For true. If one has ever used the better grades of Griswold, the modern Lodge feel like junk. FWIW, there were different thicknesses of Griswold. The thinner versions are better to use, but are vulnerable to warping if overheated and/or quickly cooled.

As to the handles, they seem fragile, but in sixty years of using, buying and selling arn, the only broken handles were from being dropped and even then, the impact has to be exactly wrong.

jack vines, who has too much Griswold cast iron cookware to count and uses several every day.
 

Joe Gwinn

Stainless
Joined
Nov 22, 2009
Location
Boston, MA area
That is why the revere wear pans have a thick disk of copper bonded to the bottom of their stainless spans. To spread the heat out evenly.
Bill D
By the time I got there, that thick layer was a thin plating that did exactly nothing. In the 1970s, I ran across a Swedish equivalent - which had a thick copper ~dish silver-soldered to the bottom. No hot-spots there. And the pan was heavy enough that it was not made tippy by the weight of the handle.
 

dana gear

Hot Rolled
Joined
Feb 27, 2013
Location
Northern califorina, usa
If I wanted to pour some skillets for example, what kind of iron would I want to ask for at the foundry?

Just plain grey iron? Ductile? I don’t know much about cast iron in general, but I know enough to know there are many varieties. Is there such a thing as “food grade” iron? I’ve used cast iron skillets for years, never gave much thought to what iron they’ve actually used to make them.

Mostly just a thought experiment right now, but was considering making some cookware as a potential product for a friends company.

Not done much work with machining castings at all really. I know it’s dirty work, and probably something I want to do but I’m at least giving it the due diligence.
Hell, everyone on u tube is melting down old car disc brake rotors, not sure it's the best thing to do, but it would seem kind of popular on u tube anyway..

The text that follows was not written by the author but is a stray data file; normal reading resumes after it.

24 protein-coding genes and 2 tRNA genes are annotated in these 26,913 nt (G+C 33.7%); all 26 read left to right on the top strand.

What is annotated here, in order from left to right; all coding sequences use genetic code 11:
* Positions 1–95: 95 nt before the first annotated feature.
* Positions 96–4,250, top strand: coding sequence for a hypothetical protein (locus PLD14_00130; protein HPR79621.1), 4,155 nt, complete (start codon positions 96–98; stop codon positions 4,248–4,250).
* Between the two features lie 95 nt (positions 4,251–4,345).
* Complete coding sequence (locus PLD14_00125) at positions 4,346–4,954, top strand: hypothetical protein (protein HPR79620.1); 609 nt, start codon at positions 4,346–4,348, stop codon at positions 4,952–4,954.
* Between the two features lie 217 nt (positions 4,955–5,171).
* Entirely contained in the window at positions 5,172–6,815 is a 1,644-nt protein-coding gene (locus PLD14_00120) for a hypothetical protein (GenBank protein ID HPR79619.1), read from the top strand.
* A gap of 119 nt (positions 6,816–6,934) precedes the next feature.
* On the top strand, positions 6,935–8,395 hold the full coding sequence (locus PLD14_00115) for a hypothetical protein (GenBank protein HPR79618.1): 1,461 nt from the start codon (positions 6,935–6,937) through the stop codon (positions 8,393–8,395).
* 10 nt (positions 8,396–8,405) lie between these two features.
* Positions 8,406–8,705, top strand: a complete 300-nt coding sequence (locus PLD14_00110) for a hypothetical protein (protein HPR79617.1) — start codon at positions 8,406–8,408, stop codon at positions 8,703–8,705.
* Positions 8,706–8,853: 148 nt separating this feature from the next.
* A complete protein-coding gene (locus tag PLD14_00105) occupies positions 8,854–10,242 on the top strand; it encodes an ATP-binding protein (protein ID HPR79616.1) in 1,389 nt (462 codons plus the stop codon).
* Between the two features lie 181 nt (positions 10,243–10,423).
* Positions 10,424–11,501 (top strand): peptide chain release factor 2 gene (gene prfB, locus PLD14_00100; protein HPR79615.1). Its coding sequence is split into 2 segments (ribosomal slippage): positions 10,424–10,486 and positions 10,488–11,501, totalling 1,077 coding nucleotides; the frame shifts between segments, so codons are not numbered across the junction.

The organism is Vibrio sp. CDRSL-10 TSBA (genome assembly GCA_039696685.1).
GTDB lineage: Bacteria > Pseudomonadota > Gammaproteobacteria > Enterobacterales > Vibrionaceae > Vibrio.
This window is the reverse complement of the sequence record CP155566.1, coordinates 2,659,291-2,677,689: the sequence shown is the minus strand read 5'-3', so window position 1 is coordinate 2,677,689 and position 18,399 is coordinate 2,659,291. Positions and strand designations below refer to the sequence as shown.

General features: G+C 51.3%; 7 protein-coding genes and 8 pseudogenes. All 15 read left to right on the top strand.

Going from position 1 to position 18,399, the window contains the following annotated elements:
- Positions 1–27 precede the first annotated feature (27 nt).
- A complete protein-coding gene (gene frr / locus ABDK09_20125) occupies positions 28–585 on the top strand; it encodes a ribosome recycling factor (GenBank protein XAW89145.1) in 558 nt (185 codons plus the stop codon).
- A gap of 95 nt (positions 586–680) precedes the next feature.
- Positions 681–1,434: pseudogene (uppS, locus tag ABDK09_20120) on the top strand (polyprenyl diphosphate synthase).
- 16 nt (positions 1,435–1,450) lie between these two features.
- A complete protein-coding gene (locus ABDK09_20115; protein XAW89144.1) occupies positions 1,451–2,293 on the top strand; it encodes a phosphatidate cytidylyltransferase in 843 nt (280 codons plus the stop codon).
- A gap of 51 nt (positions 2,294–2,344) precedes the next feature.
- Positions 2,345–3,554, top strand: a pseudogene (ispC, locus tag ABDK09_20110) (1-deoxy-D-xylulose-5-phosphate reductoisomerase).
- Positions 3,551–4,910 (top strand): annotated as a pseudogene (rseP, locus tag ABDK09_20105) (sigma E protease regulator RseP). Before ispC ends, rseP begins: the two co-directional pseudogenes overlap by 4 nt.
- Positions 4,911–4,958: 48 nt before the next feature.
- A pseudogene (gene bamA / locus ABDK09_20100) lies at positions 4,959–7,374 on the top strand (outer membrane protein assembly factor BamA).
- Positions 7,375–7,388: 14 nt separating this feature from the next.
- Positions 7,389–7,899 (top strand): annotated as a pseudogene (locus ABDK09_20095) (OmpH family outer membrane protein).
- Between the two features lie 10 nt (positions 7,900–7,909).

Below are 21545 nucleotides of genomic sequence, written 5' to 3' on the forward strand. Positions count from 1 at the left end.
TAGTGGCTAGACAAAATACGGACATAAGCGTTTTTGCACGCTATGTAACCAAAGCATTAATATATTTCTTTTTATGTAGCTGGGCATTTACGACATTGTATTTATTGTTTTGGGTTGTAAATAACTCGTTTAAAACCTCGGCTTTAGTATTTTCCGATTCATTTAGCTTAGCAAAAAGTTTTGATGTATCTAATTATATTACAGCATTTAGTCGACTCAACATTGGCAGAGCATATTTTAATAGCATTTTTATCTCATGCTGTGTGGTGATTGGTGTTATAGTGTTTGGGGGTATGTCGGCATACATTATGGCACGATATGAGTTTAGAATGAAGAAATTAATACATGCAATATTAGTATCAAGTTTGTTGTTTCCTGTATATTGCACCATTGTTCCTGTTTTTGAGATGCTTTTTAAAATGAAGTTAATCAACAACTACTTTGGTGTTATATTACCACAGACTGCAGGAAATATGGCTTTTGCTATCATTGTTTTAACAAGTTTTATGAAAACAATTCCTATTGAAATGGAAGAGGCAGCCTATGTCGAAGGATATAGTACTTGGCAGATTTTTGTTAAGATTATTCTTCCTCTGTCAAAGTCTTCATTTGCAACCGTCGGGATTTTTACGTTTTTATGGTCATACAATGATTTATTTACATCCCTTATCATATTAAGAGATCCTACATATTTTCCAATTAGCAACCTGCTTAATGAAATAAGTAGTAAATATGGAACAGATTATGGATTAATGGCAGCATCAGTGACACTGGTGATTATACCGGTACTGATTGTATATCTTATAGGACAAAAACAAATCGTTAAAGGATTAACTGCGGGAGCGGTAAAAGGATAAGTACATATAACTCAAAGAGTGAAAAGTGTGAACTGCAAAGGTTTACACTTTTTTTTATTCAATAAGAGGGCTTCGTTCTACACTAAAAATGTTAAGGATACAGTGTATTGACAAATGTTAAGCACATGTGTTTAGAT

Joe Gwinn

Stainless
Joined
Nov 22, 2009
Location
Boston, MA area
For true. If one has ever used the better grades of Griswold, the modern Lodge feel like junk. FWIW, there were different thicknesses of Griswold. The thinner versions are better to use, but are vulnerable to warping if overheated and/or quickly cooled.

I did find some references that said that the difference is the shape of the graphite flakes in the iron, and that laminar flakes are the best. There was about a 2:1 difference between flakes and spheres.

"Thermal conductivity of cast iron -A review", Guang-hua Wang, *Yan-xiang Li,
https://link.springer.com/content/pdf/10.1007/s41230-020-9112-8.pdf
 
Last edited:

goldenfab

Aluminum
Joined
May 25, 2016
Location
USA Prescott , Arizona
I was just thinking about making my own pans at breakfast this morning and have had the same questions and as the OP for a while now. I think there is maybe a renewed market for this kind of thing too being that people are more health conscience about concerns with non-stick coatings. Addition to cast iron I have three pans that are plain carbon steel. I treat them just like cast iron. I like them better than cast iron as they are lighter. I get about a year out of a non-stick pan before the coating fails. My steel plans should last forever. Not to hijack the OPs thread but how does one assure the material is 'food safe' in practice and also in terms of liability?
 

dalmatiangirl61

Diamond
Joined
Jan 31, 2011
Location
BFE Nevada/San Marcos Tx